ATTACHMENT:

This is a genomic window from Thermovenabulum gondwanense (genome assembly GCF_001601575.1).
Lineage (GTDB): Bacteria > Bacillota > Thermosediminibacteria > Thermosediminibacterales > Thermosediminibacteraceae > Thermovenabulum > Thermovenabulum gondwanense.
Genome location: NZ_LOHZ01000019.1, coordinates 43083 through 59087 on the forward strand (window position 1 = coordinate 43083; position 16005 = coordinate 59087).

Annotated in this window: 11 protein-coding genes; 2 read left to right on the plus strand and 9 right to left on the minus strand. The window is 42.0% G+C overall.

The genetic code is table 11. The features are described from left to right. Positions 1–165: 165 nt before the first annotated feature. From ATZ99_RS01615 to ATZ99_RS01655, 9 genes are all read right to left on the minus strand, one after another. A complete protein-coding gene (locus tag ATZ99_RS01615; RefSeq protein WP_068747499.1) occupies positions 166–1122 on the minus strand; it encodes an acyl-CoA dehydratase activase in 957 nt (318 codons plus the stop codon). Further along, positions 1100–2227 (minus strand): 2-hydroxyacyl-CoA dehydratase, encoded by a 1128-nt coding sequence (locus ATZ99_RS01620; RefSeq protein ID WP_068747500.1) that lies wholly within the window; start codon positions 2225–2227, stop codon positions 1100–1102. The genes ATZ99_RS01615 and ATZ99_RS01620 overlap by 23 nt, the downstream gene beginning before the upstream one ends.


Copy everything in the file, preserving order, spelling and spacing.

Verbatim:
This is a genomic window from Thermovenabulum gondwanense (genome assembly GCF_001601575.1).
Lineage (GTDB): Bacteria > Bacillota > Thermosediminibacteria > Thermosediminibacterales > Thermosediminibacteraceae > Thermovenabulum > Thermovenabulum gondwanense.
Genome location: NZ_LOHZ01000019.1, coordinates 43083 through 59087 on the forward strand (window position 1 = coordinate 43083; position 16005 = coordinate 59087).

Annotated in this window: 11 protein-coding genes; 2 read left to right on the plus strand and 9 right to left on the minus strand. The window is 42.0% G+C overall.

The genetic code is table 11. The features are described from left to right. Positions 1–165: 165 nt before the first annotated feature. From ATZ99_RS01615 to ATZ99_RS01655, 9 genes are all read right to left on the minus strand, one after another. A complete protein-coding gene (locus tag ATZ99_RS01615; RefSeq protein WP_068747499.1) occupies positions 166–1122 on the minus strand; it encodes an acyl-CoA dehydratase activase in 957 nt (318 codons plus the stop codon). Further along, positions 1100–2227 (minus strand): 2-hydroxyacyl-CoA dehydratase, encoded by a 1128-nt coding sequence (locus ATZ99_RS01620; RefSeq protein ID WP_068747500.1) that lies wholly within the window; start codon positions 2225–2227, stop codon positions 1100–1102. The genes ATZ99_RS01615 and ATZ99_RS01620 overlap by 23 nt, the downstream gene beginning before the upstream one ends.